One of the largest festivals of the year was the Feast of St. John. It was a day that marked mid-summer. While all of the saints are celebrated at the date of their death or martyrdom, only Jesus and John are celebrated at their birth. This was due to the fact that Jesus’ birth was celebrated at the winter solstice. Some will say that this was to transplant pagan festivals, but in reality it was because his death and conception were all celebrated at Passover, which aligns with the vernal equinox.
The Gospel of Luke tells us that John, a cousin of Jesus, was born 6 months before Jesus. This allows John’s birthday to be tied to the solar year like Jesus. This is all the more fitting because in John 3:30, John says, “he must increase and I must decrease.” Therefore the shortening of days that begins at mid-summer is a symbol of our humanity getting out of the way, for the light of God to shine.
It is not surprising then that the day is primarily celebrated on the eve with a bonfire, like other major festivals. Each of the four solar days and the four quarter days, were celebrated with such a fire. Early monastic journals tell us that bones of animals where collected throughout the preceding season and burned as an offering of thanksgiving for life in a bone fire—eventually becoming the word bonfire. It was around a large fire where families and friends gathered to share stories of their faith and celebrate together. The Yule-log of Christmas, the Paschal-fire of Easter, the fire of Pentecost, and the Pyre of Halloween (All Saints) all have their origin in this practice.
We, of course, recommend having a bonfire for this Mid-summer nights dream. Gather family and friends to remember the forerunner of Jesus and talk about how we prepare the way for God to work in the world. John teaches us that this is mostly about getting out of the way—putting the ego aside and letting God shine through.
We are celebrating with kebabs. These simple treats are a great companion to bonfire. Friends can select their meats and vegetables and roast them over the fire themselves like hot dogs or they can be cooked on a grill. While today, metal or wood skewers are used, kebabs were often roasted on swords by traveling armies. The word kebab comes to us through the Arabic, but likely goes back to an ancient root from the cradle of civilization, from an Akkadian/Sumerian word, meaning to burn or char.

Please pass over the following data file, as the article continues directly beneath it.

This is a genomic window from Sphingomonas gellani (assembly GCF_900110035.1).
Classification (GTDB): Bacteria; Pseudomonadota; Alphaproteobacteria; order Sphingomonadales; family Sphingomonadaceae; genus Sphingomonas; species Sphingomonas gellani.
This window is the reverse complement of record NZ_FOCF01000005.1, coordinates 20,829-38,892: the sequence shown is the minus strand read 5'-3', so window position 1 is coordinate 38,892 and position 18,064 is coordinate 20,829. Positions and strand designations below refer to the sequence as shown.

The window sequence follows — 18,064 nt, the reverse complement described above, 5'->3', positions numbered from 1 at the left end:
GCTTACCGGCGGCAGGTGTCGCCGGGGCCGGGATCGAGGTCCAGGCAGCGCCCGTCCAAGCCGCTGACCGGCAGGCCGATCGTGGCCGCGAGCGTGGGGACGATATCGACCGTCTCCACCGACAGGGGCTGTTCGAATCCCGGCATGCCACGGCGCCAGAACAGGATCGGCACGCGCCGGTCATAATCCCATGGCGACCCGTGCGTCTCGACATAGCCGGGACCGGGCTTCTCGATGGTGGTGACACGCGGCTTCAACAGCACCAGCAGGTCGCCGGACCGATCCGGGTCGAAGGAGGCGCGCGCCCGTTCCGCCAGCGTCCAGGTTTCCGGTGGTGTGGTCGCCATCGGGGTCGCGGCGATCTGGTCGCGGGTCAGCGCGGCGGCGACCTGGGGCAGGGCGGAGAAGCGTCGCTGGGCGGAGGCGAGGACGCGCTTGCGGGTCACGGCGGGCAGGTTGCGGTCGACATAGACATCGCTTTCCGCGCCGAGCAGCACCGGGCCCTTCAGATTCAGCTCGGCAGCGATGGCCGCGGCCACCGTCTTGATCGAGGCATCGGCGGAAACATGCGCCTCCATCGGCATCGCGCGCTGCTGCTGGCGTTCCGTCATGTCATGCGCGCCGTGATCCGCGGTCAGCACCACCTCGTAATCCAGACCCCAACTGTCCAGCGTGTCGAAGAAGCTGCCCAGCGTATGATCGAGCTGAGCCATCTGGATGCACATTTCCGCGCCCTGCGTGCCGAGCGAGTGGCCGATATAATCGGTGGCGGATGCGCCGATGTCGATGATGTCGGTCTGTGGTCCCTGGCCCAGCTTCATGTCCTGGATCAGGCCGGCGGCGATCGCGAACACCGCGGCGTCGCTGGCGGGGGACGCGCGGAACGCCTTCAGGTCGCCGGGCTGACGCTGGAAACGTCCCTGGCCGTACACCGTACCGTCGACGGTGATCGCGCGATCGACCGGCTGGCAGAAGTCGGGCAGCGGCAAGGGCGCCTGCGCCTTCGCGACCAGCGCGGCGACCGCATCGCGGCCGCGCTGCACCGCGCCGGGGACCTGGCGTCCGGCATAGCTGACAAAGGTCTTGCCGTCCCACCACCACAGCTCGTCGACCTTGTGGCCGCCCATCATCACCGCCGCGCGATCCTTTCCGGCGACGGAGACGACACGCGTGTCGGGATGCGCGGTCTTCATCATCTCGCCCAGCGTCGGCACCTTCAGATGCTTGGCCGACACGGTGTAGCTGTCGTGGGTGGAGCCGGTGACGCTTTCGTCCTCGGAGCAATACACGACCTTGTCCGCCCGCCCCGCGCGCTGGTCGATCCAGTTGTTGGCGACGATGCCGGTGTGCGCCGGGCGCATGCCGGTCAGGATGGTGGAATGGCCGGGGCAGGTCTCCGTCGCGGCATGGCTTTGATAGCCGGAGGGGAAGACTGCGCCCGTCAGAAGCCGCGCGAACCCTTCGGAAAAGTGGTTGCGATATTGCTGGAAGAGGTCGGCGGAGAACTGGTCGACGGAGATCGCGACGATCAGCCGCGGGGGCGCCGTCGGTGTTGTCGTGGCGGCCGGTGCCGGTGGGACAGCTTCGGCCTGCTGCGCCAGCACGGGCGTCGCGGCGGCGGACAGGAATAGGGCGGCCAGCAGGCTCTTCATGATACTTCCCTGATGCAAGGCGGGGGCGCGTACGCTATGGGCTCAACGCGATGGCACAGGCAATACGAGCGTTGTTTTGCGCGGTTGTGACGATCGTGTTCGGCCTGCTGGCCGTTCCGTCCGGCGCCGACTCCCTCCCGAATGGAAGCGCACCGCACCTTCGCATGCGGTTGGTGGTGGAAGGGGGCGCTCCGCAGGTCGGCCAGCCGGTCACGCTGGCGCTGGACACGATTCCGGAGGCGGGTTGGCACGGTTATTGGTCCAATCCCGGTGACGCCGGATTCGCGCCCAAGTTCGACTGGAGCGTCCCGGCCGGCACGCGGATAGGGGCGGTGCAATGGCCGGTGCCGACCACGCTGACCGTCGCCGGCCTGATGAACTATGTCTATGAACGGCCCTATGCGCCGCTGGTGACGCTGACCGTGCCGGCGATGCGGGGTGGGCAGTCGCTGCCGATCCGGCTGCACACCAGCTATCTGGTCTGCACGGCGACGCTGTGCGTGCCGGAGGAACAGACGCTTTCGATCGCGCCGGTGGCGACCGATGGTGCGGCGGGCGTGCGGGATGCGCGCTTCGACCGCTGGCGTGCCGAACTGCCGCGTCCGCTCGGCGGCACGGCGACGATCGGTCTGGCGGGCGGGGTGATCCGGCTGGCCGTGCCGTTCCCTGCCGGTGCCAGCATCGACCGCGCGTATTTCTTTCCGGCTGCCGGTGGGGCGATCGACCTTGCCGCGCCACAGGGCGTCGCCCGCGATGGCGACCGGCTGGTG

So light a bonfire, grill up some delicious meats, and celebrate with family and friends the setting of the sun and the dawn of a new season. Let us let St. John the Baptist show us the way.
Metal skewers (wood skewers can also be used, but will need to be soaked in water for 30 minutes to discourage burning)
Marinated meat of your choice such as beef (sirloin), pork (chop), chicken (thighs), or seafood (shrimp/salmon, work well)
Vegetables and Fruits of your choice such as bell peppers, zucchini, yellow squash, onions, grape tomatoes, mushrooms, pineapple, mango, and peaches
- Select the meats, fruits, and vegetables of your choice.
- Cube the meat, fruits and veggies in to equal size pieces and place them on a metal skewer in a pattern of your choosing.
- Cook kebabs over high direct heat (such as open fire or grill) until meat is cooked through. Cook time will vary depending on the meat you choose.